Listed technology companies have taken quite a hammering over the past three years, with investors taking fright in the wake of the dotcom crash.
During the same period, stock market turmoil has led many entrepreneurs to put flotation plans on ice.
So when Scottish technology company Wolfson Micro-electronics - a profitable business with more than 150 customers worldwide - decided to come to market, in what would prove to be the largest technology IPO on the London Stock Exchange (LSE) for three years, it was plain that the move would attract attention.
'We had to cope with the fact that there would be a lot of interest in this,' says Brunswick partner Tom Buchanan. 'People wanted to know what this would mean for the tech market, and who'd be next.'
To explain the technology to the investment community in layman's terms, but in a manner that did not underplay the sophistication of Wolfson's products. To distinguish the company from some of the less financially sound hi-tech companies that investors had backed during the boom years before being brought down to earth with a bump. To achieve an offer price at the top end of the pricing range - Citigroup was sponsor of the offer.
Strategy and Plan
News of Wolfson's intention to float was leaked to the Mail on Sunday, putting the PR team on the defensive early on, as it had to respond with the dreaded 'no comment' ahead of the official announcement.
But on 8 September the intention to list on the LSE by the end of 2003 was made public and communications could begin in earnest.
Brunswick worked with the Wolfson management team, to make sure the agency was comfortable with what it could and could not say to the media and prospective investors. The PR team was briefed to stick to the points outlined in the offer prospectus.
A fundamental message was that the listing would give Wolfson the platform the firm needed to further expand its business in order to meet customer needs.
Creative product photography and a photocall with senior managers gave picture editors something to work with, and Brunswick made sure that the financial media were kept up to speed on what was being said to fund managers.
Smooth passage of the financial PR programme was disrupted on 9 October, when Texas-based rival Cirrus Logic announced it was filing a patent infringement lawsuit against Wolfson in relation to 15 of its digital-to-analogue converters.
The PR team responded by making it clear that although the legal action was being taken seriously, it would not materially affect the company.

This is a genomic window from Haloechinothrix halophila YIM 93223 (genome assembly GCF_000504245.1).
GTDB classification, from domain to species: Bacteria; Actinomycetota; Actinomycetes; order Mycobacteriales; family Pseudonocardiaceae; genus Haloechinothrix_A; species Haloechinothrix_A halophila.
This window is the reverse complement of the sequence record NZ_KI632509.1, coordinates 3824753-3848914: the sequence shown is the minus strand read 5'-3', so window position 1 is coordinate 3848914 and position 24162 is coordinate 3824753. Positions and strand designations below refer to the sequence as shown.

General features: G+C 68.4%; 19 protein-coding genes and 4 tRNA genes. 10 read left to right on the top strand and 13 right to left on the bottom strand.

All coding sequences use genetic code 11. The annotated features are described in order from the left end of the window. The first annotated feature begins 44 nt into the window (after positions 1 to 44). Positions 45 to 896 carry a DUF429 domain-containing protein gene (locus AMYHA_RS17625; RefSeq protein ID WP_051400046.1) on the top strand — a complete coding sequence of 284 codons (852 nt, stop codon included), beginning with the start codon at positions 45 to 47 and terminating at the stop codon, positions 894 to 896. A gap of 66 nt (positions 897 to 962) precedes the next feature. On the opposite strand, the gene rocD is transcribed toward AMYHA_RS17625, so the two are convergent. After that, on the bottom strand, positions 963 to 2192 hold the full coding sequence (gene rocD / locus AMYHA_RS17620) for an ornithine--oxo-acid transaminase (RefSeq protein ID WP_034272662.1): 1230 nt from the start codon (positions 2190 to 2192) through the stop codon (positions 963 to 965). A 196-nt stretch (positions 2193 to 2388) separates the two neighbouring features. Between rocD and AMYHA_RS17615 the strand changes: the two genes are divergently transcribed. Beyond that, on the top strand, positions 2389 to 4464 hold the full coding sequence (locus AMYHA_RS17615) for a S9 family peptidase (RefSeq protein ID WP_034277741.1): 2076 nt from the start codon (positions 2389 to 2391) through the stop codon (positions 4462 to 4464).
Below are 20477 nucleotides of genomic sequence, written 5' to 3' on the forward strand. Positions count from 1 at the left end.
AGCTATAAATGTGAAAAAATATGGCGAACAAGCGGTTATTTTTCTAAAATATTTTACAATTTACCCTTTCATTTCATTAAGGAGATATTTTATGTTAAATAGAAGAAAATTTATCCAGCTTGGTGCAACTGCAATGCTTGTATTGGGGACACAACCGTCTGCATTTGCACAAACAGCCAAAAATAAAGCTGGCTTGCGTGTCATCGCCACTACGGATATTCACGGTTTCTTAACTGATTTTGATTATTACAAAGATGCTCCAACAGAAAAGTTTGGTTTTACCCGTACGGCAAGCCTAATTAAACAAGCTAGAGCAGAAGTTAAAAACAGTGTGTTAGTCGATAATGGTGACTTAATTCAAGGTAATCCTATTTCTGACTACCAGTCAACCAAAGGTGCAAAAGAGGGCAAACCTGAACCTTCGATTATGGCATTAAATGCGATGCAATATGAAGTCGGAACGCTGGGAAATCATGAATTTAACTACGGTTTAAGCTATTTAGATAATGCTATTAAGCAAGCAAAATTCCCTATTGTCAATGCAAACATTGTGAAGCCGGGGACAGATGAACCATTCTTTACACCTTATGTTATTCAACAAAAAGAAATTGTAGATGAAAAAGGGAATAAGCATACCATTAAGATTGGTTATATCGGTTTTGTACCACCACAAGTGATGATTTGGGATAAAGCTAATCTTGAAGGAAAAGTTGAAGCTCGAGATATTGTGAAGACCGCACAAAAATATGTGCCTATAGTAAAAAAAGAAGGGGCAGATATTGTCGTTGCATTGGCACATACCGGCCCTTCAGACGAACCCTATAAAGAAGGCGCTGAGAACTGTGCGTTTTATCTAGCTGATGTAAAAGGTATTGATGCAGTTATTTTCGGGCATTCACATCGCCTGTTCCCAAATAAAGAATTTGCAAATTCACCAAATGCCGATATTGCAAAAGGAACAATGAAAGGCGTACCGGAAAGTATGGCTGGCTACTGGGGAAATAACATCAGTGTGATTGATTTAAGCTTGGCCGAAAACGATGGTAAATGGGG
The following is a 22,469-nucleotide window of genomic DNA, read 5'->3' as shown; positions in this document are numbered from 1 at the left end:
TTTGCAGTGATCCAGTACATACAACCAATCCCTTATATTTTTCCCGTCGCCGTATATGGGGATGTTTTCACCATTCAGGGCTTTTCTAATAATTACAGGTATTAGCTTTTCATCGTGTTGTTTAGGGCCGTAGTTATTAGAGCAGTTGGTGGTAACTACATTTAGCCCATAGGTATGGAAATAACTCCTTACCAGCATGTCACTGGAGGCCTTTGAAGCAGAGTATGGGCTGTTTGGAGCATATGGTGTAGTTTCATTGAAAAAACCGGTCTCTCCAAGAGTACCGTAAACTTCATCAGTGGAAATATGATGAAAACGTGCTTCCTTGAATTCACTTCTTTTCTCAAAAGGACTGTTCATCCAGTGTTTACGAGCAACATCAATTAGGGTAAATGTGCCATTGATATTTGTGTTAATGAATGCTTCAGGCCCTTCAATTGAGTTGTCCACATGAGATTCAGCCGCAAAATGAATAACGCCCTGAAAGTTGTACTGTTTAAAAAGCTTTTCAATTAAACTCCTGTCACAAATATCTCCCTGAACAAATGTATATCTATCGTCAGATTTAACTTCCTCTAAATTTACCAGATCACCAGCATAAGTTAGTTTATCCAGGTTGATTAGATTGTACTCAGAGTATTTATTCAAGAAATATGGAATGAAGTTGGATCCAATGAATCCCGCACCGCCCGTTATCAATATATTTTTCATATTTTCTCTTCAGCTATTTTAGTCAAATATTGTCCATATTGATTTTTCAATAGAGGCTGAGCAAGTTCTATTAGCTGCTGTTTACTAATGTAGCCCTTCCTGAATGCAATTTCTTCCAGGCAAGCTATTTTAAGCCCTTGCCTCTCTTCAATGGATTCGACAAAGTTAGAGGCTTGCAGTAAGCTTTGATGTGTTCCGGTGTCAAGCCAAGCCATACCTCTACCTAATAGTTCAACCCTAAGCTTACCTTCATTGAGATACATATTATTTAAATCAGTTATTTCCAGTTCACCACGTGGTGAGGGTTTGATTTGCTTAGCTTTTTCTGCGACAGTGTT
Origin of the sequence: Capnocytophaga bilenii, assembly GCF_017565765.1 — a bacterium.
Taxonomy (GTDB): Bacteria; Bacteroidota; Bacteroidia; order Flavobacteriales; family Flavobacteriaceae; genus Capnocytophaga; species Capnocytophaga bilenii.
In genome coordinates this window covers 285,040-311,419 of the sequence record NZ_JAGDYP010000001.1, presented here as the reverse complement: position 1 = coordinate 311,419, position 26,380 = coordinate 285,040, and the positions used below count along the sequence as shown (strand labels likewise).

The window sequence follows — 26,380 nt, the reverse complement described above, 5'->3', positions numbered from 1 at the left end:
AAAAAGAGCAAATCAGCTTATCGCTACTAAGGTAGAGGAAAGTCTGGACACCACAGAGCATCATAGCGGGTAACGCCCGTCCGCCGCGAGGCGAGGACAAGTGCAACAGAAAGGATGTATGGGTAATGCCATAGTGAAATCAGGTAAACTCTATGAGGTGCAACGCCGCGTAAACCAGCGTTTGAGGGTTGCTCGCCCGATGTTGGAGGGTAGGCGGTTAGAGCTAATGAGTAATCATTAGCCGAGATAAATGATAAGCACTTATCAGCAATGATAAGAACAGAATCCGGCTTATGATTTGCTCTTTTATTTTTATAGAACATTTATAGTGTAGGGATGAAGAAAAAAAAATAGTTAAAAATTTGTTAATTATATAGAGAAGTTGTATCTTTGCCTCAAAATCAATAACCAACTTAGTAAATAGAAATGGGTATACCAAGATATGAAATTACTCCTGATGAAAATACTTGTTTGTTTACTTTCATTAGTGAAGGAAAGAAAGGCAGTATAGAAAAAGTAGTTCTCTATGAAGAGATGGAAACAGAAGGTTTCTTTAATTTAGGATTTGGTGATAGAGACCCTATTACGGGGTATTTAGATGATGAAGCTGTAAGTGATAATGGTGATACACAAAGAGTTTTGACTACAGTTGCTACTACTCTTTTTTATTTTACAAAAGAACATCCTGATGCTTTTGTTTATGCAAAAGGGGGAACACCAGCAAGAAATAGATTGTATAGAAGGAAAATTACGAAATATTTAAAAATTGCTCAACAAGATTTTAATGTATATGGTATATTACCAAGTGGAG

Measurement and Evaluation
Coverage on the business pages of the nationals was overwhelmingly favourable.
In September, The Daily Telegraph ran a positive piece that began with the standfirst: 'At last, a technology success story as rapid growth and pre-tax profits pave the way for a seriously lucrative float.' After trading began, under the headline 'Wolfson makes chips appetising', the Investment column of The Independent gushed 'there is much to recommend this young company with excellent prospects.' In Scotland, The Herald focused on the 'handsome windfall' enjoyed by local backers of Wolfson.
The offer was 'significantly' oversubscribed when Wolfson co-founder and CEO David Milne and chief technology officer Jim Reid announced it was priced at the top of its range at 210p. Shares began trading at 275p, before settling down to 246p at the end of the opening day.
'There were many people who wanted this float to go through,' says Buchanan.
'There was a sense that this was the start for an improvement in technology generally.'
The Times technology correspondent Dan Sabbagh says it was evident from the outset of the campaign that there would be buyers willing to pay a healthy price for the stock.
'(The PR team) had a robust story to tell that really told itself,' he said. 'The company is profitable, with attractive technology, and it was clear the float would interest the City.'
The Herald City editor Karl West said he appreciated the honesty of the communications team, especially when unexpected events threatened to upset the float. 'They had a last-minute hitch with the legal row with Cirrus, and I thought they handled it quite well,' West said. 'They kept the momentum going and kept the market informed. The lawsuit could have derailed the whole thing, but they played it straight with the market and the market rewarded them.'